A Sieve for Infinity

The works gathered together in A Sieve for Infinity abstract, fragment, and accumulate: A murmuration of paint drops, a trussing of horsehide and metal, a tapestry chronicling genesis and apocalypse.

The artists selected for the exhibition test materials and technology, both traditional and modern, incorporating handcrafted and industrial production. Analia Saban extends a lineage of conceptual art. Yeni Mao breaks camp from a modernist architectural practice. Jovencio de la Paz blurs the line between creativity and computation.

The loom is one of the precursors to modern computing technology, and the singular history of the Institute for Advanced Study computer is a starting point for Jovencio de la Paz’s series Bionumeric Organisms, produced on a digital loom. Employed to calculate ballistics for American nuclear weapons in the 1940s, the IAS computer was subsequently used to model how singlecelled organisms evolve and survive disaster. Adapting software from the latter program, de la Paz visualizes the self-generating patterns of growth and decay through textiles. And to construct the Didderen series, the artist gave a computer “vast fields of unweavable information”1 which de la Paz’s software interpreted as errors and tried to fix, filling in the gaps algorithmically. The result of both bodies of work is dense textile abstractions that are collaborations between the artist and the computer.

While de la Paz obfuscates the distinction between maker and tool, Analia Saban subverts the relationship between material and surface. In her Flare Up series, the artist pushes paint through the back of stretched linen canvases. Depending on the pressure applied, the works look like a scattering of beads across a surface, Ben-Day dots of an abstract expressionist comic book, or an inky morass seething through a threadbare screen. Part of her long investigation into art-making processes, materials, and art historical traditions, the paintings are orchestrated unpredictability. “I do think a lot of my work has to do with destruction but also fixing things, or trying to weave things – or keep things – together,” Saban said in a New York Times interview in 2017,2 while recalling the impact the 1992 bombing of the Israeli Embassy, located around the corner of her elementary school in Buenos Aires, had on her.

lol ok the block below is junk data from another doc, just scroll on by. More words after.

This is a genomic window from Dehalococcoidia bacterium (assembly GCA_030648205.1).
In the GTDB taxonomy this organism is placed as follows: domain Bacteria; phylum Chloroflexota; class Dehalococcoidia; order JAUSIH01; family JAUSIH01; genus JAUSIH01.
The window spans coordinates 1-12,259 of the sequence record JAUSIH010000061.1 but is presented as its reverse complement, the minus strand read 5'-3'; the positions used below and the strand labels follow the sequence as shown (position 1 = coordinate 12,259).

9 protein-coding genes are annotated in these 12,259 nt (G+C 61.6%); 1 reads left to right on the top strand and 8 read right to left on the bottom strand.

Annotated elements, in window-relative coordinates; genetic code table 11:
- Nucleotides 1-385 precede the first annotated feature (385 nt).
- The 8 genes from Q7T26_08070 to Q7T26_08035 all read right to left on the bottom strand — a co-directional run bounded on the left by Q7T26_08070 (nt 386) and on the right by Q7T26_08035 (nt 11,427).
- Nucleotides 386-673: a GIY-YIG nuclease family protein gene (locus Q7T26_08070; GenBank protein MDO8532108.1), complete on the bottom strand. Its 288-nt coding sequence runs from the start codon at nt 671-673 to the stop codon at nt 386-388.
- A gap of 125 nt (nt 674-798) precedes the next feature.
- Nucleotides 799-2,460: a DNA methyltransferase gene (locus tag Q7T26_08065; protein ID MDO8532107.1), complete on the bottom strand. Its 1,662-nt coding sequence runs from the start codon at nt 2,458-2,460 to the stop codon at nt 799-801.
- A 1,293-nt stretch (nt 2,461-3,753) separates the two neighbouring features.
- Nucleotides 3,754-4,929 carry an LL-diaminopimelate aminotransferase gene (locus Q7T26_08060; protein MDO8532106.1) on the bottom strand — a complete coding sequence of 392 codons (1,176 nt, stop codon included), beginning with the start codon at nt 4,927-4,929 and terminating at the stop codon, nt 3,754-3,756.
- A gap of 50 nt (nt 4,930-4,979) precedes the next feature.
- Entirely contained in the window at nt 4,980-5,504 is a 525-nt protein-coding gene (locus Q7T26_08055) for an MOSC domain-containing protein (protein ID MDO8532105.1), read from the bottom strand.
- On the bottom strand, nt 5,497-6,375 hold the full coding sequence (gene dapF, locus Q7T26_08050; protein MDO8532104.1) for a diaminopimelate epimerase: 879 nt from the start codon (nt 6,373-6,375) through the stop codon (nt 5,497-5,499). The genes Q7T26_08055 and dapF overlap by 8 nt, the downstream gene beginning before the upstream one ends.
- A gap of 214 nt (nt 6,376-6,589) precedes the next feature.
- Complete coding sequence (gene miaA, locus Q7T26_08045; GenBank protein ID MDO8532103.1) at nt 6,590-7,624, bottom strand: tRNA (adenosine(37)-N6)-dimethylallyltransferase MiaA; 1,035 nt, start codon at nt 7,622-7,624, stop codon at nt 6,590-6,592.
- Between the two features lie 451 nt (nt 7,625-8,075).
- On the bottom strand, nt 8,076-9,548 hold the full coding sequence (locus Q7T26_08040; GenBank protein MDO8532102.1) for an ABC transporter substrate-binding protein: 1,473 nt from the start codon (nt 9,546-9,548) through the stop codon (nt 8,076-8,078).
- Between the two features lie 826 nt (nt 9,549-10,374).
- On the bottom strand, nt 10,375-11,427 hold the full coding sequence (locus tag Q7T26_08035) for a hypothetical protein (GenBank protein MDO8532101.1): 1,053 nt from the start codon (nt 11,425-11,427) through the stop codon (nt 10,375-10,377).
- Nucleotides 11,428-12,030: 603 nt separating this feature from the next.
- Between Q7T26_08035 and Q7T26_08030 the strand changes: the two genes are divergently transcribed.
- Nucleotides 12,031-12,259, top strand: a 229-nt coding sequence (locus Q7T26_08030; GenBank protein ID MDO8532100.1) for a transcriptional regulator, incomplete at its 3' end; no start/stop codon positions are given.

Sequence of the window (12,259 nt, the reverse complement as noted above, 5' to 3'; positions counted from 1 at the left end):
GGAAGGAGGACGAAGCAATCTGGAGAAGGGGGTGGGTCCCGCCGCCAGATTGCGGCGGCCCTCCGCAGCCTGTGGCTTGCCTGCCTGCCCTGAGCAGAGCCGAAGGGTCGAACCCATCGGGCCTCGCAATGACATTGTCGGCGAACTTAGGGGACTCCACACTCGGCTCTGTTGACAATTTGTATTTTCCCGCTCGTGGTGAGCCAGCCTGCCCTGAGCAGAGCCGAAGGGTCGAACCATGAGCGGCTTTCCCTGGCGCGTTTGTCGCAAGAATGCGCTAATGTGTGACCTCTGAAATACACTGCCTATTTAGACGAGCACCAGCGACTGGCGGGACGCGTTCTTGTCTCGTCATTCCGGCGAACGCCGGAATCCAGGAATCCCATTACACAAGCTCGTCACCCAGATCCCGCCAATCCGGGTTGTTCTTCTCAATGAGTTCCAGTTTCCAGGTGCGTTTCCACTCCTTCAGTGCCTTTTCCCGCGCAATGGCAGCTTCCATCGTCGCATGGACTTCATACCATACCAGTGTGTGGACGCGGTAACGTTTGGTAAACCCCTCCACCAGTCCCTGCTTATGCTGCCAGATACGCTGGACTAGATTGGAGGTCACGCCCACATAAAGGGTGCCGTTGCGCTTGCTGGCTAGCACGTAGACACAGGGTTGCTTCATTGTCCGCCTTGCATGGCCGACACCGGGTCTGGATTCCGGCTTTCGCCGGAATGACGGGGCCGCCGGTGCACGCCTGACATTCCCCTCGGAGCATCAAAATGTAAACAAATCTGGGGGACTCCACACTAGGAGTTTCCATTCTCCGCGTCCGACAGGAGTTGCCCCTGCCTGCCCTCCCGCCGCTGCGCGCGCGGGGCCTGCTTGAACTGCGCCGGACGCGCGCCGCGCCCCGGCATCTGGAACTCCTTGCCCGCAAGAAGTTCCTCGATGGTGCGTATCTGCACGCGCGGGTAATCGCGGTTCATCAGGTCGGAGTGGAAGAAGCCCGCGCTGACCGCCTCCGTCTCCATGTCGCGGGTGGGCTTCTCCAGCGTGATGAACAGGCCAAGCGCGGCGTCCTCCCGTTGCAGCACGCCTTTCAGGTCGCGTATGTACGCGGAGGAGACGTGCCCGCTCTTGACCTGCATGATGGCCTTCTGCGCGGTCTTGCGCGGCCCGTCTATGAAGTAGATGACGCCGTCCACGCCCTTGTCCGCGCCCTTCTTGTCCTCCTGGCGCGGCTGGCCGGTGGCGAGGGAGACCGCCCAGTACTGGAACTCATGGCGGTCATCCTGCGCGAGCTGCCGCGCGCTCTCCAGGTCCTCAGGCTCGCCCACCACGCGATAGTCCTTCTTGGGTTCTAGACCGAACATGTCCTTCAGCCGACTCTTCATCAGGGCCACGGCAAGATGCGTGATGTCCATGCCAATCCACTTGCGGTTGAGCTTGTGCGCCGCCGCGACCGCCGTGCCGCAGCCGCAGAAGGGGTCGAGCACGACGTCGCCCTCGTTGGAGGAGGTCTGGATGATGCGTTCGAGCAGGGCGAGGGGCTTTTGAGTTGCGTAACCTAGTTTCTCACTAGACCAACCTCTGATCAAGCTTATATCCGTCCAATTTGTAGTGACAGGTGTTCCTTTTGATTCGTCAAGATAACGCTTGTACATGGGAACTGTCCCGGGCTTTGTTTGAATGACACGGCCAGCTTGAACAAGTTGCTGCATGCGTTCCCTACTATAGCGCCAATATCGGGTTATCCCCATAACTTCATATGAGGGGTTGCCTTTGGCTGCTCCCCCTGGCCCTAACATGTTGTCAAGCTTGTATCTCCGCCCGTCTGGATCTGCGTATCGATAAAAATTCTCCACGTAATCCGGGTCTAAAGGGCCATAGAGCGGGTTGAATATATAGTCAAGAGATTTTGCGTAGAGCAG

Departing from the “dogma of architectural modernism”3 he was steeped in during the early part of his career, Yeni Mao considers how architecture holds memory and emotions. With fig 25.8 automatic, Mao connects spiritually with another builder in his family: his grandfather, who was part of a Chinese immigrant community in Borneo. During World War II, his grandfather’s village was occupied by Imperial Japanese forces and the family fled to shelter with the Bidayuh, their allies and the Indigenous people of the region. After returning to the destroyed village, the grandfather and fellow villagers dismantled the still-standing schoolhouse piece by piece and reassembled it in another location allocated by the Malaysian government. Mao’s kinetic sculpture lives within this cycle of fracturing and healing (differently, imperfectly), which also speaks to generational trauma, immigration, and dislocation. For this exhibition, Mao will unveil a new suspended sculpture.

Taken all together, the works in A Sieve for Infinity encourage shifting perspectives and moving forward — with clarity around the past – generating new possibilities. The materials here have agency, and a well of intensity bubbles under a veneer of restraint. This is a controlled violence: creation out of destruction, an aesthetic of resilience.

—Astria Suparak

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